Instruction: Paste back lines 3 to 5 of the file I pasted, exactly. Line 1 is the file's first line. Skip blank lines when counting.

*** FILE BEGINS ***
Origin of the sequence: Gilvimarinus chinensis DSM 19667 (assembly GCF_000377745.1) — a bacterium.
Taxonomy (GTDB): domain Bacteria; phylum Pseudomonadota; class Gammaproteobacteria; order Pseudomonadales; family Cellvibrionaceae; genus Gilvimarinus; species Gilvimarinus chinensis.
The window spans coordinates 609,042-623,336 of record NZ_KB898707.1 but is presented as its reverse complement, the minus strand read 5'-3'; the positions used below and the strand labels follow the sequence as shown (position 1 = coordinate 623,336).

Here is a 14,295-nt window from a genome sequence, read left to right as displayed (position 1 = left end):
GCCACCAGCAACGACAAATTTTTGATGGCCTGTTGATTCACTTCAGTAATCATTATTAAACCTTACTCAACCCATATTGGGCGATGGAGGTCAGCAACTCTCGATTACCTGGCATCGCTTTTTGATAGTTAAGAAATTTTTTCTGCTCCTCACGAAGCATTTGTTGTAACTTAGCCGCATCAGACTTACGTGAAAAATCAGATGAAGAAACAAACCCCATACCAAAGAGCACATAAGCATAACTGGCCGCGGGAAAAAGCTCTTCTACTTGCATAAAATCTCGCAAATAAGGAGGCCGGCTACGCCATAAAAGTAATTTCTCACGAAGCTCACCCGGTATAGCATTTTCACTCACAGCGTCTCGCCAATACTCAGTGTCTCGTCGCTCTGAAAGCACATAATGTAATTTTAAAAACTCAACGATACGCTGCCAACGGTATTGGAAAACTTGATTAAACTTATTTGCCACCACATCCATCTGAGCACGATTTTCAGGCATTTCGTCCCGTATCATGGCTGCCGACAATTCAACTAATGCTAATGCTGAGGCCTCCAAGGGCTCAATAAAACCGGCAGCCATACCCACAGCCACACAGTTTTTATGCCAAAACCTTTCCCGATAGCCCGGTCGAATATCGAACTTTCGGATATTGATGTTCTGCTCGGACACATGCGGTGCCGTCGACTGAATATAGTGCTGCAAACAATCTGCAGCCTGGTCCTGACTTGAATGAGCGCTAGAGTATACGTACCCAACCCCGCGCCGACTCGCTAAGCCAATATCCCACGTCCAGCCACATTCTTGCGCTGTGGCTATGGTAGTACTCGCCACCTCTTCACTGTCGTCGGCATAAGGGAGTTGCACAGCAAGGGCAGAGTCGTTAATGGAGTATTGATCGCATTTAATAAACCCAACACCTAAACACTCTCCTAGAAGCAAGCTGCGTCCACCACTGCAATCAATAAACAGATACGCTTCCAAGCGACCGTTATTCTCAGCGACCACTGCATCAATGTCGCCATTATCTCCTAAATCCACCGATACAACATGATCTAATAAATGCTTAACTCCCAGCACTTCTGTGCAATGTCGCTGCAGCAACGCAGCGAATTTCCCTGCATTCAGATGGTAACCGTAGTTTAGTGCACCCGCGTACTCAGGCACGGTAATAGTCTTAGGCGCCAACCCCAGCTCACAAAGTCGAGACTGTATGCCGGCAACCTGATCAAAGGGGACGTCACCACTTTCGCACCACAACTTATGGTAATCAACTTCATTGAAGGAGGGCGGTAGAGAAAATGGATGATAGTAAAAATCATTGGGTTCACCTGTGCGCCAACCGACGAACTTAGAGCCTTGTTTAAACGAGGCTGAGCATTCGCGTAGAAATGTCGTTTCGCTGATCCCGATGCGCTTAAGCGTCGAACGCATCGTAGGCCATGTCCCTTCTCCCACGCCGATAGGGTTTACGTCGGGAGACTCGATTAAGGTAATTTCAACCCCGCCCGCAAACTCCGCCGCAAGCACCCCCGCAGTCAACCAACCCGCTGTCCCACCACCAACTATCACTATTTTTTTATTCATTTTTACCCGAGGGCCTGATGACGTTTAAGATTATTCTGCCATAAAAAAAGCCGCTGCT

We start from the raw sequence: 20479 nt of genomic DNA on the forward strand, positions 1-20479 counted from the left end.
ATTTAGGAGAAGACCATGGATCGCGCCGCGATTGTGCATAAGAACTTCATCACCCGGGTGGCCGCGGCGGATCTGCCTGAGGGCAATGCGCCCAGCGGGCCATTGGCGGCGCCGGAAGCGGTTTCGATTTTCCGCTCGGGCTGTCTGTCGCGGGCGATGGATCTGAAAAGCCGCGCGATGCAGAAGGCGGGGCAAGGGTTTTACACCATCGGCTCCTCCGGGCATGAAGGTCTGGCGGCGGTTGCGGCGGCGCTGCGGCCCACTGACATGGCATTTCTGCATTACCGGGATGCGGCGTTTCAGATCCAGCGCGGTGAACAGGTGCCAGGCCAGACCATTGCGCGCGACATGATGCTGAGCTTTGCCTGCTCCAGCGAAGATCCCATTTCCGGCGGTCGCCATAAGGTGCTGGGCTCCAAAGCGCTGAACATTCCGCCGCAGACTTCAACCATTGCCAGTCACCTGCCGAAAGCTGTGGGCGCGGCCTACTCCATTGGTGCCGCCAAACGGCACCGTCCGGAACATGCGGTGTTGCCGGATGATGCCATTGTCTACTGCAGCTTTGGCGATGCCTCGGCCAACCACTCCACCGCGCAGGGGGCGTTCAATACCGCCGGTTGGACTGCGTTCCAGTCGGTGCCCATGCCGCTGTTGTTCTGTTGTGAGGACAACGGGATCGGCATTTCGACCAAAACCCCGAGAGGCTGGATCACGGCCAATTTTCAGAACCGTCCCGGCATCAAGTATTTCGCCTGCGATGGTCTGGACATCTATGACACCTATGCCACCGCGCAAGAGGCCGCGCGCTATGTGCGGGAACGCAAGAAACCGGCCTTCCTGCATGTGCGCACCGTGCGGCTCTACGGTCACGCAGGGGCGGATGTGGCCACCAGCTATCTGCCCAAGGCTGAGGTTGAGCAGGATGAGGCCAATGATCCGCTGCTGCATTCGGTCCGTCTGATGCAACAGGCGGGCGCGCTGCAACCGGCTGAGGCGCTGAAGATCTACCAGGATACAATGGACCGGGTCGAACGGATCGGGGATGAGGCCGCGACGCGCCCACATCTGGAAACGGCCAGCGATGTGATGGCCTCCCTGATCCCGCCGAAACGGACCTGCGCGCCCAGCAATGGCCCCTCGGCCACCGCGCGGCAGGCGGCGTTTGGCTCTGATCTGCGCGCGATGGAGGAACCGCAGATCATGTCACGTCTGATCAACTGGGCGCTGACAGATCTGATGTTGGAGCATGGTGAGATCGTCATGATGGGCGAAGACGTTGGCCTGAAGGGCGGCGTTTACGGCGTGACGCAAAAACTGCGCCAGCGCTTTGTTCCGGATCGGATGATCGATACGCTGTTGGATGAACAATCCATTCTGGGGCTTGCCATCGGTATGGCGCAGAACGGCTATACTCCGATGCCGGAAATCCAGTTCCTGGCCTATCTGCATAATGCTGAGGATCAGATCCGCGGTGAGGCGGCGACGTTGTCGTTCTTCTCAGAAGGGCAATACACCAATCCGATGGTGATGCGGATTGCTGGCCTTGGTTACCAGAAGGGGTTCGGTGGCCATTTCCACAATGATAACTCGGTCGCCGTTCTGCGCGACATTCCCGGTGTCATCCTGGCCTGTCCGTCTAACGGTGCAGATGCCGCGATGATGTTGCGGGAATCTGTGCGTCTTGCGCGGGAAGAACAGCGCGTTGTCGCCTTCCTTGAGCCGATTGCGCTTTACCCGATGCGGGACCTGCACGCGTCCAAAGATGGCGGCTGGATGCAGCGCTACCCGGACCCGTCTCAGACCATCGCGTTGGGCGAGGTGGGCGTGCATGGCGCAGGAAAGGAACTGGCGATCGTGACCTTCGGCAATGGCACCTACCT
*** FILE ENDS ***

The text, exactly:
The window spans coordinates 609,042-623,336 of record NZ_KB898707.1 but is presented as its reverse complement, the minus strand read 5'-3'; the positions used below and the strand labels follow the sequence as shown (position 1 = coordinate 623,336).

Here is a 14,295-nt window from a genome sequence, read left to right as displayed (position 1 = left end):
GCCACCAGCAACGACAAATTTTTGATGGCCTGTTGATTCACTTCAGTAATCATTATTAAACCTTACTCAACCCATATTGGGCGATGGAGGTCAGCAACTCTCGATTACCTGGCATCGCTTTTTGATAGTTAAGAAATTTTTTCTGCTCCTCACGAAGCATTTGTTGTAACTTAGCCGCATCAGACTTACGTGAAAAATCAGATGAAGAAACAAACCCCATACCAAAGAGCACATAAGCATAACTGGCCGCGGGAAAAAGCTCTTCTACTTGCATAAAATCTCGCAAATAAGGAGGCCGGCTACGCCATAAAAGTAATTTCTCACGAAGCTCACCCGGTATAGCATTTTCACTCACAGCGTCTCGCCAATACTCAGTGTCTCGTCGCTCTGAAAGCACATAATGTAATTTTAAAAACTCAACGATACGCTGCCAACGGTATTGGAAAACTTGATTAAACTTATTTGCCACCACATCCATCTGAGCACGATTTTCAGGCATTTCGTCCCGTATCATGGCTGCCGACAATTCAACTAATGCTAATGCTGAGGCCTCCAAGGGCTCAATAAAACCGGCAGCCATACCCACAGCCACACAGTTTTTATGCCAAAACCTTTCCCGATAGCCCGGTCGAATATCGAACTTTCGGATATTGATGTTCTGCTCGGACACATGCGGTGCCGTCGACTGAATATAGTGCTGCAAACAATCTGCAGCCTGGTCCTGACTTGAATGAGCGCTAGAGTATACGTACCCAACCCCGCGCCGACTCGCTAAGCCAATATCCCACGTCCAGCCACATTCTTGCGCTGTGGCTATGGTAGTACTCGCCACCTCTTCACTGTCGTCGGCATAAGGGAGTTGCACAGCAAGGGCAGAGTCGTTAATGGAGTATTGATCGCATTTAATAAACCCAACACCTAAACACTCTCCTAGAAGCAAGCTGCGTCCACCACTGCAATCAATAAACAGATACGCTTCCAAGCGACCGTTATTCTCAGCGACCACTGCATCAATGTCGCCATTATCTCCTAAATCCACCGATACAACATGATCTAATAAATGCTTAACTCCCAGCACTTCTGTGCAATGTCGCTGCAGCAACGCAGCGAATTTCCCTGCATTCAGATGGTAACCGTAGTTTAGTGCACCCGCGTACTCAGGCACGGTAATAGTCTTAGGCGCCAACCCCAGCTCACAAAGTCGAGACTGTATGCCGGCAACCTGATCAAAGGGGACGTCACCACTTTCGCACCACAACTTATGGTAATCAACTTCATTGAAGGAGGGCGGTAGAGAAAATGGATGATAGTAAAAATCATTGGGTTCACCTGTGCGCCAACCGACGAACTTAGAGCCTTGTTTAAACGAGGCTGAGCATTCGCGTAGAAATGTCGTTTCGCTGATCCCGATGCGCTTAAGCGTCGAACGCATCGTAGGCCATGTCCCTTCTCCCACGCCGATAGGGTTTACGTCGGGAGACTCGATTAAGGTAATTTCAACCCCGCCCGCAAACTCCGCCGCAAGCACCCCCGCAGTCAACCAACCCGCTGTCCCACCACCAACTATCACTATTTTTTTATTCATTTTTACCCGAGGGCCTGATGACGTTTAAGATTATTCTGCCATAAAAAAAGCCGCTGCT